Water Conservation in the Napa Valley
News of critical water shortages in California are no secret, making headlines on news programs throughout the entire country. One can’t help but wonder how it is possible to keep crops of any kind – from food to the vineyards we all know and love – alive during these difficult times. The good news is that many Napa Valley residents and businesses are working hard to do their part to conserve water wherever possible.
California’s Water Saving Mandates
The month of April saw the state’s first mandatory water use reductions – the first in state history. While the drought has been hot news recently, the state itself has been struggling for the past four years, reaching a crisis point this past year after record-low snowfall totals left little water to run down from the mountains.
The executive order issued by Governor Jerry Brown “directed the State Water Resources Control Board to impose a 25% reduction on the state’s 400 local water supply agencies, which serve 90% of California residents, over the coming year.”
Each water agency has the freedom to determine how that reduction will occur, but many residents have already stopped watering their lawns and gardens, have stopped washing their cars, and have started taking much shorter showers.
Officials within Napa County were pleased to report that four out of five of the cities within the county met or exceeded the new restrictions right away in the month of June – a huge accomplishment. The city of Napa itself saw a 30% drop in use compared to the same month in 2013. The city attributes much of the savings to better water use practices, especially outdoors. They’ve put emphasis on saving trees, vegetables, and fruits before lush green lawns and colorful gardens.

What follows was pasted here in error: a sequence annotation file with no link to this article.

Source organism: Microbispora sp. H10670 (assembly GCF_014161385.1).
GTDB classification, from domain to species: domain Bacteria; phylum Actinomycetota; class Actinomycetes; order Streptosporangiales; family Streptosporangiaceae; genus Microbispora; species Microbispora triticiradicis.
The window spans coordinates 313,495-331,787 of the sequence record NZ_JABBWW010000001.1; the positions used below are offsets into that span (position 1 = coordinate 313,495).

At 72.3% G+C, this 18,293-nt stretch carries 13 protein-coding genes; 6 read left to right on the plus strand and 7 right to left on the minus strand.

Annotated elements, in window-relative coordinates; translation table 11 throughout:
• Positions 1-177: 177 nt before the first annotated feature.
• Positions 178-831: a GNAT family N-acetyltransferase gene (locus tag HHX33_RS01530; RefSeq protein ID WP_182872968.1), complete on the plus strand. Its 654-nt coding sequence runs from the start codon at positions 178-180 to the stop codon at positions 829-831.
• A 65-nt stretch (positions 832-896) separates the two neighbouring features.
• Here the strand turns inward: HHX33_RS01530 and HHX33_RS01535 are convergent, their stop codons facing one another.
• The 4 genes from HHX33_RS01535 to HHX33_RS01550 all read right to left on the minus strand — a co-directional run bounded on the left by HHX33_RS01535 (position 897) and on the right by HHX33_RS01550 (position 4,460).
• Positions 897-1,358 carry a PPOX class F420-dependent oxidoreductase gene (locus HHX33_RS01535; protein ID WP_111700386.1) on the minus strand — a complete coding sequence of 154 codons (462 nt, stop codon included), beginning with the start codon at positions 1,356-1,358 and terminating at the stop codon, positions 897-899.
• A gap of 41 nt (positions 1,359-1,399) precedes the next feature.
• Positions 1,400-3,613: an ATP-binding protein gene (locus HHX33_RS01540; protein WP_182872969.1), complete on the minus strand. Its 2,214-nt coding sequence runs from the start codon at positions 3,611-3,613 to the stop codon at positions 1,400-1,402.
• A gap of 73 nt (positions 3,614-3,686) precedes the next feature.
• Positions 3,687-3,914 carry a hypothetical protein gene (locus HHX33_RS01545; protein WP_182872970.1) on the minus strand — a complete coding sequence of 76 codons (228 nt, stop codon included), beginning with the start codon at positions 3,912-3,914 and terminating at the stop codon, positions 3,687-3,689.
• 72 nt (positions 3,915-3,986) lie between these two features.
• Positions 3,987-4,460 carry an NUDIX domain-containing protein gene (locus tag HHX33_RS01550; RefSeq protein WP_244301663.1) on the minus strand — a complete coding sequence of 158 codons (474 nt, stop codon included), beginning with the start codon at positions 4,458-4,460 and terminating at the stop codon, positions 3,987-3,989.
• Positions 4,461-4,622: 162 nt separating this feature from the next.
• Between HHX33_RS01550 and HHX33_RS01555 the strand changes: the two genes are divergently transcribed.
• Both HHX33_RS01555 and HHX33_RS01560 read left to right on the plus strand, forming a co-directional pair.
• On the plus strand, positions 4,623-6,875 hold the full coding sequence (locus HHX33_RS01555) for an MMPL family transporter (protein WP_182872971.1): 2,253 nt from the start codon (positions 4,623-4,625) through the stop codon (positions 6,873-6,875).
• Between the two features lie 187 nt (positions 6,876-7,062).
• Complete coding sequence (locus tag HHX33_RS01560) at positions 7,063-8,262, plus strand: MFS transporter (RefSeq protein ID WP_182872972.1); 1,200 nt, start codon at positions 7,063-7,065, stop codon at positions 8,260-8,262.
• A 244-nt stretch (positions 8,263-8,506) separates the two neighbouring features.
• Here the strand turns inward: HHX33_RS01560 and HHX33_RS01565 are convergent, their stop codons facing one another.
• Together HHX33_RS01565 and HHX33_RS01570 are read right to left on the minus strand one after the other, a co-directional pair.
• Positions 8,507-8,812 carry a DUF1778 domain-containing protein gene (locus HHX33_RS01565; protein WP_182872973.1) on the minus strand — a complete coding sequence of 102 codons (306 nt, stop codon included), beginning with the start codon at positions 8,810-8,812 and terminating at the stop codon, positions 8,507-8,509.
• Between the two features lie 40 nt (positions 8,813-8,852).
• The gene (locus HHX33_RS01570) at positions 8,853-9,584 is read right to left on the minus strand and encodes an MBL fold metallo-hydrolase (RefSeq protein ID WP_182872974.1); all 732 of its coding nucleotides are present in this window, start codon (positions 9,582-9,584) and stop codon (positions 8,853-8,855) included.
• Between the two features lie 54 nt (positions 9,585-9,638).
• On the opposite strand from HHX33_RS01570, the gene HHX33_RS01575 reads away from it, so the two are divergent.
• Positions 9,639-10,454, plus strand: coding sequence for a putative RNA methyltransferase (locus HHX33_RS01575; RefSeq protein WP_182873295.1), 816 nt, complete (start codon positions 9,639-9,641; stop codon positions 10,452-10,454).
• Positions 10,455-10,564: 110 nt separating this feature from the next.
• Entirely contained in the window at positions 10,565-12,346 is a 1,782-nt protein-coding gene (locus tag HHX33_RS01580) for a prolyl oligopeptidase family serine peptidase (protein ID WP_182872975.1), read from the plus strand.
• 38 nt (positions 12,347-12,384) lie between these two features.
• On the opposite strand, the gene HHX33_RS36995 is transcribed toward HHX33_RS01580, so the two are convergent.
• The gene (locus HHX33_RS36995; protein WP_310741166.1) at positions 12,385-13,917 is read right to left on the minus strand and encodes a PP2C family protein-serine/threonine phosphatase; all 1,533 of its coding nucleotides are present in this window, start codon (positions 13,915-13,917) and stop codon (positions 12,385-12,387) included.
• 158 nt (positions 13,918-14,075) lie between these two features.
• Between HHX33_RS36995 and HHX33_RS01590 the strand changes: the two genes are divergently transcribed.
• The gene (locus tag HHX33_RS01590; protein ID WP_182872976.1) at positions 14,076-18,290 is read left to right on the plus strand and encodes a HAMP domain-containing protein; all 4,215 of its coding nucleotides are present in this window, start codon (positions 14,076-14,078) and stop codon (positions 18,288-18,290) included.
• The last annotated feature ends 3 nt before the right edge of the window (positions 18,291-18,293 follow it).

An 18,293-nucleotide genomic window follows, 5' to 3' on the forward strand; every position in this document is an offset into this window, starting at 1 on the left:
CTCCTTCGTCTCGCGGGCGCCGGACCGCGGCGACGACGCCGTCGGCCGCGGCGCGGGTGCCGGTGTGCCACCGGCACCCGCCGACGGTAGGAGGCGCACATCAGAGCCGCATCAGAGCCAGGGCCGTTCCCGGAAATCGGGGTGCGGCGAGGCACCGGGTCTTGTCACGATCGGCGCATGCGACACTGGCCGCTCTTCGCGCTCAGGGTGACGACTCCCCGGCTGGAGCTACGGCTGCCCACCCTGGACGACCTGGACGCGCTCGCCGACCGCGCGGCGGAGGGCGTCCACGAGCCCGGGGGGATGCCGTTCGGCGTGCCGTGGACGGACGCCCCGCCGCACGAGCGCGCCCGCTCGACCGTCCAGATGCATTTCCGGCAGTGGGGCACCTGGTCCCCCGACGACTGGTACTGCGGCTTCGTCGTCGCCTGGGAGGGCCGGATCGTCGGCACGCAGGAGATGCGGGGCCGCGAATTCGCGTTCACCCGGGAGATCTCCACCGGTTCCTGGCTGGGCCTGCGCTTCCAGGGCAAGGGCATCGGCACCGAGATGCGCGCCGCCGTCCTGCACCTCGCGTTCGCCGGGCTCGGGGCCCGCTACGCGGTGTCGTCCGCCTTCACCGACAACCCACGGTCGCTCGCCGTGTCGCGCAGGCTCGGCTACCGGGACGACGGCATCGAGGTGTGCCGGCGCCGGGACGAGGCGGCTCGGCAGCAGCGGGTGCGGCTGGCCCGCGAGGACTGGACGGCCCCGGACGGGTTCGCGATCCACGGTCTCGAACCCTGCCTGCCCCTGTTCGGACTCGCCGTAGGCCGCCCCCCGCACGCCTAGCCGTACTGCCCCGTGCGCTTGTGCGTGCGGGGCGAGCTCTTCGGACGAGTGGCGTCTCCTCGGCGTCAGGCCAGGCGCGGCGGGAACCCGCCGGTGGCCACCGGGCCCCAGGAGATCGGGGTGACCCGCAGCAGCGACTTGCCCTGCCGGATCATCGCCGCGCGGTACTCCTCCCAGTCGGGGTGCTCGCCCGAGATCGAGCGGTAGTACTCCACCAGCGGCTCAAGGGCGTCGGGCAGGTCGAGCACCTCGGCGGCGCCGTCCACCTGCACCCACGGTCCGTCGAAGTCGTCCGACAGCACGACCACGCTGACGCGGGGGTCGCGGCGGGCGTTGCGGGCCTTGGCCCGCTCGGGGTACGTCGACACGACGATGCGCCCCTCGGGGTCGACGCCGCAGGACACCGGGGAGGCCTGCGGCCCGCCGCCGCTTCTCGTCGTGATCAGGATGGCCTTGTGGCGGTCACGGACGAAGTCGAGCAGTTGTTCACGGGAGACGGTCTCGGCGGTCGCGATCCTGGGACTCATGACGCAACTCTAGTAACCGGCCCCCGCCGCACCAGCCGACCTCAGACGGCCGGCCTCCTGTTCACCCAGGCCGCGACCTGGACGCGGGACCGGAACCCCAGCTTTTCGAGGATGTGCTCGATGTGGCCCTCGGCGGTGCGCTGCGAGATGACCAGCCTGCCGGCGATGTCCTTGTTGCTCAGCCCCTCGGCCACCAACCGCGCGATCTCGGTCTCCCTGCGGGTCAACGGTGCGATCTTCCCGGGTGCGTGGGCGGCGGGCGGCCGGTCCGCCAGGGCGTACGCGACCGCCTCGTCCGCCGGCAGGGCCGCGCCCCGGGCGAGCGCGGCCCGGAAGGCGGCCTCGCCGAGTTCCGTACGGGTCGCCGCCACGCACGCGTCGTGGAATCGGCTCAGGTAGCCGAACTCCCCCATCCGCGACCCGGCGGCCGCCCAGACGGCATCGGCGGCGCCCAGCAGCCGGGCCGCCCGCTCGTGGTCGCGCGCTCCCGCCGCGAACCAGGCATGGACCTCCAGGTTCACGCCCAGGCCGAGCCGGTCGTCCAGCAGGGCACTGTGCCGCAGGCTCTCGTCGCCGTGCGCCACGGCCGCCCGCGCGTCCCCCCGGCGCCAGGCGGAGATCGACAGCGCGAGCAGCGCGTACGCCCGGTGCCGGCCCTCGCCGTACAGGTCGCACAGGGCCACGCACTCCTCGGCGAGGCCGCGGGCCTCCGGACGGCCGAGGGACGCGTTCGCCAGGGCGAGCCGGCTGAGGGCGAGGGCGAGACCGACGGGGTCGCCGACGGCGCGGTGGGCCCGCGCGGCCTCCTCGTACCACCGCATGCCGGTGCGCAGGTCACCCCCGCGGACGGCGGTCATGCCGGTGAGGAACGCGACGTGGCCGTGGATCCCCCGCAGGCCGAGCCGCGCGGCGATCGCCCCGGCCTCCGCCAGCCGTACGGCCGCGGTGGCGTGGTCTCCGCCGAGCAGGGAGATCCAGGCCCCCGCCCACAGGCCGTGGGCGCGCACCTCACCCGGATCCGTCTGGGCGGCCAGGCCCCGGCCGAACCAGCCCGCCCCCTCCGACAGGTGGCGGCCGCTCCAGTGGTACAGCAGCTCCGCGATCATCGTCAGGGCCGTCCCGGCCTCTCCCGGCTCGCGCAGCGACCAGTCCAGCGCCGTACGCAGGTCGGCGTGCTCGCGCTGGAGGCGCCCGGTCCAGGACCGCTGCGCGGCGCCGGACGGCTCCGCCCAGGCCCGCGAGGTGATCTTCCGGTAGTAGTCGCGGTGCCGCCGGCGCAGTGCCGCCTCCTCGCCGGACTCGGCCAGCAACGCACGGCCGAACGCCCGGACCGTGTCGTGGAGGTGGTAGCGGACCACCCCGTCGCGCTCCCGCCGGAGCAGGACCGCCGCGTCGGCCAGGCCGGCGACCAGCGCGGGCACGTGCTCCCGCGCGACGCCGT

Conservation efforts throughout the state are about to get stricter, though. On July 16th, the House passed legislation to help redirect water away from the Sacramento-San Joaquin River Delta and back towards the farm belt before it hits the ocean. While advocates believe this will help save agriculture, proponents believe not allowing the fresh water to run to the ocean will allow ocean water to push back into the delta, causing even more problems. We’ll have to keep an eye on Washington to see if this bill passes or, like so many others, fails to make it through to the White House.
No matter what, the reality is that there isn’t much we can do about the drought itself but wait and see what Mother Nature decides to do. In the meantime, we continue to use water thoughtfully and keep our fingers crossed for heavy snowfall in the mountains this winter.
Concerned about water restrictions? Don’t let that stop you from visiting Napa. The community is thriving and the vineyards are open, welcoming visitors from all over!